Dancing in unison

Try this. Find a friend and dance together. Not hand in hand but actually together. In unison. Your steps matching their steps. Theirs matching yours.

There is I think something more intimate even than touch in the connection this creates. Your body speaking to their body, learning the rhythms of each other. Each compromising a little, finding something of the other inside yourself. The ghost of their bones in your bones, creating a new reality in the space between you.

The more people you add the greater the effect. I remember very vividly in a tiny, grotty late night bar at the outer limits of a music festival many years ago, looking up and noticing that the entire room had quite accidentally started bobbing in total unison.

We all noticed. We cheered. We continued bobbing. It was one of the most joyous experiences I can remember. A new reality. A kind of temporary utopia.

Figs in Wigs dance in unison

If people know one thing about Figs in Wigs it is that they dance in unison. And their dances are great dances. Neat and nimble and beguilingly strange, the kind of dances you might choreograph on an arcade machine from the 80s. Dances that seem to be made of pixels rather than steps.

But Figs’ synchronicity is about more than simply their moves. It extends out in every possible direction. It is in their identical costumes, their uniform monobrows, their deadpan expressions. It is in their jokes, the way they speak to each other and with each other.

It is even in the structuring of the shows themselves which seem to follow a totally unreadable, arhythmical logic entirely of their own devising. The journey through a Figs show is like a story told by a seven-year-old, full of false starts, extended diversions and endless repetitions. Meticulously setting up rules and conceits only to totally abandon them. Scenes of unpredictable length crashing delightedly into one another like the Figs themselves endlessly careering across the stage.

Yet none of this feels careless or accidentally. It is instead part of a meticulously constructed alternative reality, held together by uniform rhythms and matching wigs. The Figs have created for themselves an exhilaratingly indecipherable universe that only they can live in. A utopia that exists in the space between these five synchronised bodies.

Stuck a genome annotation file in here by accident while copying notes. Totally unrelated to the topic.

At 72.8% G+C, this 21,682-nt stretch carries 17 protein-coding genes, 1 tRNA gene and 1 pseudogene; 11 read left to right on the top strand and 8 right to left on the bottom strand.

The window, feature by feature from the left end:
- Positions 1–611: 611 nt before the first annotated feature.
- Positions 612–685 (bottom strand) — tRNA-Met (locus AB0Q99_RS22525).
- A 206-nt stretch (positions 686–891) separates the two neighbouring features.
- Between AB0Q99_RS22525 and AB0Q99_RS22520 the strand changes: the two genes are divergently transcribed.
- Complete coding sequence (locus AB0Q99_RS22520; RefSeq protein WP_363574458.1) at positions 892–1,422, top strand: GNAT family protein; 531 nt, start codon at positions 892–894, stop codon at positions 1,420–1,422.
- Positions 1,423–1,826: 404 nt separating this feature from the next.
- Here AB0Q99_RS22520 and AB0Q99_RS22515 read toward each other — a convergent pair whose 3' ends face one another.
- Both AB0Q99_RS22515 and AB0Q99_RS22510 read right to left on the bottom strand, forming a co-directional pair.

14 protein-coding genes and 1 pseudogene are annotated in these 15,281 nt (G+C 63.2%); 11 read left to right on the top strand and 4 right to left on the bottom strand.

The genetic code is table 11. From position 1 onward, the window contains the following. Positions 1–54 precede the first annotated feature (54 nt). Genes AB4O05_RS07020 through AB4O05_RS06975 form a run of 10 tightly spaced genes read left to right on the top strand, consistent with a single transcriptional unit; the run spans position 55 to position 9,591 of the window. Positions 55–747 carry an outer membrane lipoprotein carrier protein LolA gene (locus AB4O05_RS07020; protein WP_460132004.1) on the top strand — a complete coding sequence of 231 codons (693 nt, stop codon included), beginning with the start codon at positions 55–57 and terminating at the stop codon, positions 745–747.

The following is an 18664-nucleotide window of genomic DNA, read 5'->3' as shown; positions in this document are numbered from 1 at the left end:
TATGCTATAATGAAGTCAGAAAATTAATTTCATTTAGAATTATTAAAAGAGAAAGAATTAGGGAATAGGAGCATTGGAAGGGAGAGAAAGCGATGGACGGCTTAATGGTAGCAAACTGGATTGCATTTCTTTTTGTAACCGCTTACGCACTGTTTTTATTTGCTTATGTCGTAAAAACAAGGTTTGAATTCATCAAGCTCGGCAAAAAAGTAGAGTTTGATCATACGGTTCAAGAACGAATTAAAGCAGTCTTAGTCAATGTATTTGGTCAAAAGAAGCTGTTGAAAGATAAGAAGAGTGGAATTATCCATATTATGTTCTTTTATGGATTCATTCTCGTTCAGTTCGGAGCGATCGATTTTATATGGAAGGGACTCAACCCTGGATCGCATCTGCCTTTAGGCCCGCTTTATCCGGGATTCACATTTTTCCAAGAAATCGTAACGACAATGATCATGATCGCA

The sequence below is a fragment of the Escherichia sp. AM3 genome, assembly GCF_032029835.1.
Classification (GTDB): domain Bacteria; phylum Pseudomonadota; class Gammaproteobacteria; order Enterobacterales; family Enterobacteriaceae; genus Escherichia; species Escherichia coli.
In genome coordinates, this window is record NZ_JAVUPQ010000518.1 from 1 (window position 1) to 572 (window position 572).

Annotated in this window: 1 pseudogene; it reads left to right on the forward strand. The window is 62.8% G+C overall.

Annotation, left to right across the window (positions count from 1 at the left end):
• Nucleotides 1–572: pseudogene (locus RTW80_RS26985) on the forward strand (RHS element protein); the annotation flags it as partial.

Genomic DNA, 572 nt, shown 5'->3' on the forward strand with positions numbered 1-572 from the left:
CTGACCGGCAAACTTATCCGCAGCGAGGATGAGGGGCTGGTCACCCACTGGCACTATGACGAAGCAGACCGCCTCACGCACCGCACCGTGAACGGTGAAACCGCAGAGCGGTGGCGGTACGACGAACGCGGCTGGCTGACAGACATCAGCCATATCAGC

And it is joyous.

Resisting reality as a radical act

In 1961 the artist Claus Oldenburg was living on New York’s Lower East Side – a then-largely derelict landscape of gaudy advertisements and abandoned warehouses. Broken industry and technicolour consumerism.

His response to this landscape was to create The Store, a small shop unit on East Second street filled with crudely made reproductions of everyday items. Shoes, chocolate bars and hot dogs made from chicken wire covered in plaster and painted in vivid blobs of glossy colour. Nestled amongst the neighbouring shops and advertisements Oldenburg’s store was both of the city and totally apart from it, a remaking of the surrounding environment as a baffling, messy, day-glo simulacra. Useless and curiously beautiful, The Store is both a reflection of New York and an escape from it into another fantastical world.

Like The Store, Figs In Wigs are experts at taking shitty quotidian reality and remaking it into something pointless and beautiful in its hand-made simplicity. In Often Onstage they trace endless patterns across the stage in their too-vivid green business suits. They speak empty motivational aphorisms from gameshow cards. They dance to the empty muzak of soul destroying aspirational advertisements.

It is an act of appropriation. It is the transformation of the reality that surrounds them into a world they might want to live in. A place of delirious strangeness and endless, flocking patterns of movement.


If you have ever walked in a protest, you have probably been told that it won’t change anything. That the message isn’t clear, or is unrealistic.

I think this misses an important point. Often the marching is itself the point. We march together, as a reaffirmation of community, as an act of collective solidarity. It is the creation of a new space we can all live in together, even if only temporarily. And the people on the march will carry the memory of that space with them when they leave. They will carry it together into the things they do in their ordinary lives. It will bleed into their future actions, and change those actions for the better.

Figs in Wigs shows don’t appear to make much sense. Like protests they are noisy and colourful, occasionally shambolic and frequently lacking in any clear ‘message’. And similarly to critique them based on a perceived failure to communicate anything would be a misunderstanding of what is taking place. Each Figs in Wigs show is a reaffirmation of the beguiling universe they are creating for themselves.

In presenting these shows to us, the audience, Figs are not asking that we decode their strangeness, or even hoping that we find it funny. Instead they are hoping that the world they have created might extend temporarily outwards to include the rest of us. That we can slip into the same odd rhythm. That we can harbour in the shelter of their strangeness from all the awfulness of the contemporary world – its competitiveness, its narcissism, its grim economic reality.

In their monobrows and matching costumes, they continue to act with the absolute conviction that they can live inside the world they have created for themselves, and that perhaps we can too. And that in itself is a defiantly, gloriously radical act.